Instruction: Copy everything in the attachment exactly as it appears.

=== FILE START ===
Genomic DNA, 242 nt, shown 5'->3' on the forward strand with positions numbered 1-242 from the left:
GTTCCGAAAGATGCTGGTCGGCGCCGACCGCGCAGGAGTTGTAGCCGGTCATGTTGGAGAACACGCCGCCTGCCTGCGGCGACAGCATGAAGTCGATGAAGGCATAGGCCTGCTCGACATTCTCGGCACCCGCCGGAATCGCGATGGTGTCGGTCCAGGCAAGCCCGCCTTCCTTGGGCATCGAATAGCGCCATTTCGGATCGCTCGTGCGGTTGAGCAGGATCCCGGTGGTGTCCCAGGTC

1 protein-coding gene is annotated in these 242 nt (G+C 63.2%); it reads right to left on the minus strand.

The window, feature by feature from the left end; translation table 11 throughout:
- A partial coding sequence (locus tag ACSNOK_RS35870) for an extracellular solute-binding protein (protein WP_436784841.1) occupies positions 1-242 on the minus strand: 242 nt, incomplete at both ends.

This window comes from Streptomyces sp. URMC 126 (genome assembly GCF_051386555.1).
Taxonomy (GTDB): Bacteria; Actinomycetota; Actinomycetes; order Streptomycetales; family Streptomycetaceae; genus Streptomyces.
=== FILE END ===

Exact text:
Genomic DNA, 242 nt, shown 5'->3' on the forward strand with positions numbered 1-242 from the left:
GTTCCGAAAGATGCTGGTCGGCGCCGACCGCGCAGGAGTTGTAGCCGGTCATGTTGGAGAACACGCCGCCTGCCTGCGGCGACAGCATGAAGTCGATGAAGGCATAGGCCTGCTCGACATTCTCGGCACCCGCCGGAATCGCGATGGTGTCGGTCCAGGCAAGCCCGCCTTCCTTGGGCATCGAATAGCGCCATTTCGGATCGCTCGTGCGGTTGAGCAGGATCCCGGTGGTGTCCCAGGTC

1 protein-coding gene is annotated in these 242 nt (G+C 63.2%); it reads right to left on the minus strand.

The window, feature by feature from the left end; translation table 11 throughout:
- A partial coding sequence (locus tag ACSNOK_RS35870) for an extracellular solute-binding protein (protein WP_436784841.1) occupies positions 1-242 on the minus strand: 242 nt, incomplete at both ends.

This window comes from Streptomyces sp. URMC 126 (genome assembly GCF_051386555.1).
Taxonomy (GTDB): Bacteria; Actinomycetota; Actinomycetes; order Streptomycetales; family Streptomycetaceae; genus Streptomyces.